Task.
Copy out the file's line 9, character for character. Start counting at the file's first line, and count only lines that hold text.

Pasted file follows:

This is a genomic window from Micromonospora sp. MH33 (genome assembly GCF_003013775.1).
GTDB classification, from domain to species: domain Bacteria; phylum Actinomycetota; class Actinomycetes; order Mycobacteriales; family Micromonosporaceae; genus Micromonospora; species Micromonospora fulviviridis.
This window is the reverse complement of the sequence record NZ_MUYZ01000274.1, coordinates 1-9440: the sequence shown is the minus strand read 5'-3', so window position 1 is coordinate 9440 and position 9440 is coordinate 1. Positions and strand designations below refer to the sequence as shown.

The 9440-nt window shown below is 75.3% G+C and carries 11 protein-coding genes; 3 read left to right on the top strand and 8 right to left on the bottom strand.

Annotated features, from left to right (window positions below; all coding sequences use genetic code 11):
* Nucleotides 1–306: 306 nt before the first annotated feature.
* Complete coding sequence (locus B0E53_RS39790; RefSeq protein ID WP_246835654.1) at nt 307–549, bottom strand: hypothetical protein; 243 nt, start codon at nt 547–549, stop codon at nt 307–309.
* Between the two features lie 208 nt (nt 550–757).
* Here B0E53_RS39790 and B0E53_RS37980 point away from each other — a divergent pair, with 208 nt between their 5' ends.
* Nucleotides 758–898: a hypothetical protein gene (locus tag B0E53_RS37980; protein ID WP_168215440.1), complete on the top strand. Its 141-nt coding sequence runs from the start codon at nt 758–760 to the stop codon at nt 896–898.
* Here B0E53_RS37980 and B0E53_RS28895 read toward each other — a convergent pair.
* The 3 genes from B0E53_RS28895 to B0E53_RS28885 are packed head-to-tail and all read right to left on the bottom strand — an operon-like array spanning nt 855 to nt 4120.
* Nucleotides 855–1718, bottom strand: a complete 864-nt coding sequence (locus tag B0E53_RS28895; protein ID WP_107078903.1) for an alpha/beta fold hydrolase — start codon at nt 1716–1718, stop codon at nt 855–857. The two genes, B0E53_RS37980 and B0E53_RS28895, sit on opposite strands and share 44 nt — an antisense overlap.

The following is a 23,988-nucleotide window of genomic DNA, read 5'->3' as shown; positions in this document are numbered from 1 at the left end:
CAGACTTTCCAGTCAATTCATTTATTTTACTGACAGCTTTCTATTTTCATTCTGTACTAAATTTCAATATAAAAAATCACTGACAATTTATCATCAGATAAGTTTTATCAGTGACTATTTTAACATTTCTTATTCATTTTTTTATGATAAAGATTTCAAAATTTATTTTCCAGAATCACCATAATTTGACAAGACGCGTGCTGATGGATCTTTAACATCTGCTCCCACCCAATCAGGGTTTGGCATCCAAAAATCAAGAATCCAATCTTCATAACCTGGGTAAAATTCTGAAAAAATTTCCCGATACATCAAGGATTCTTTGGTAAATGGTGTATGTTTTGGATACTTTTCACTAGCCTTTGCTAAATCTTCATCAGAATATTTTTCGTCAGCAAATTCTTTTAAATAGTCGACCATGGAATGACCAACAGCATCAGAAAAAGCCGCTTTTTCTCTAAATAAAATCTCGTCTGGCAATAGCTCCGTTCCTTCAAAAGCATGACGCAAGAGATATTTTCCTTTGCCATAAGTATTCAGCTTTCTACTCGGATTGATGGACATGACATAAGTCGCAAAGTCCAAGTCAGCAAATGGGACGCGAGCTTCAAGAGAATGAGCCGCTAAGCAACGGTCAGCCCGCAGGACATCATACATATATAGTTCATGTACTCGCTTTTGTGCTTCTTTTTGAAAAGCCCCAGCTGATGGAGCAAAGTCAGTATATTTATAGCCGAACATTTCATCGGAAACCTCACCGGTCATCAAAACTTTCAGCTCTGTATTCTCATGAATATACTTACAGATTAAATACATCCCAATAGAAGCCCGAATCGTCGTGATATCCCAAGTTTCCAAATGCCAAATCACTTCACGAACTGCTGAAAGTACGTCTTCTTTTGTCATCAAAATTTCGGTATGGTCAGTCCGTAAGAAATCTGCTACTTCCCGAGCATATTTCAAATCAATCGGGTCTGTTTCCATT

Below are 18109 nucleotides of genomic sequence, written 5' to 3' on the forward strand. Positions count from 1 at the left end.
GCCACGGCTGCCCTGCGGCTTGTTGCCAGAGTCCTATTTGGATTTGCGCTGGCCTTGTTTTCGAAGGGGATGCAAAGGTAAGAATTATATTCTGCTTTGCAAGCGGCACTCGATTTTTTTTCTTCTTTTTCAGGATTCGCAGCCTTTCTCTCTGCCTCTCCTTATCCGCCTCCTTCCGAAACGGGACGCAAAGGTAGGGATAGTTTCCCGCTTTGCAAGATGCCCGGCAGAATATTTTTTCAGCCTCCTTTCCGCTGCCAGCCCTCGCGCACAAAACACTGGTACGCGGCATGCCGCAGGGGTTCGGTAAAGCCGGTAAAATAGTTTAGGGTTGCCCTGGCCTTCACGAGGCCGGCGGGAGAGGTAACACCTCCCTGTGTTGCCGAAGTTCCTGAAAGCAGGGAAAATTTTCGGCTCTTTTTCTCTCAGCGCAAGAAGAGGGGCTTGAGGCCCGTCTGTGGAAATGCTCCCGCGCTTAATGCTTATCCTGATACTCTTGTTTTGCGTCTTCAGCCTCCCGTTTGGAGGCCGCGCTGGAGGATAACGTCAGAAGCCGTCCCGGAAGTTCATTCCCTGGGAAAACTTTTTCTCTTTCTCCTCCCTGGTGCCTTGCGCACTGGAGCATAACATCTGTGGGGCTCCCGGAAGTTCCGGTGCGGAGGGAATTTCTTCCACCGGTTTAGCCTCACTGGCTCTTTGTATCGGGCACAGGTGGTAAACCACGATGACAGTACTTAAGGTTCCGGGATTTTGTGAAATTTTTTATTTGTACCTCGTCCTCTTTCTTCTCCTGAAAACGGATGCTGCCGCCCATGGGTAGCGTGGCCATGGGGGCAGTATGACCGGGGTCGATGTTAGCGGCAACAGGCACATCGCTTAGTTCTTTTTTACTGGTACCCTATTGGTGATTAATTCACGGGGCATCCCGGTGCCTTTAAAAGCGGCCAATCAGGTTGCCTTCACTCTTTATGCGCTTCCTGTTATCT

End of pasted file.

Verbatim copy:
* Here B0E53_RS39790 and B0E53_RS37980 point away from each other — a divergent pair, with 208 nt between their 5' ends.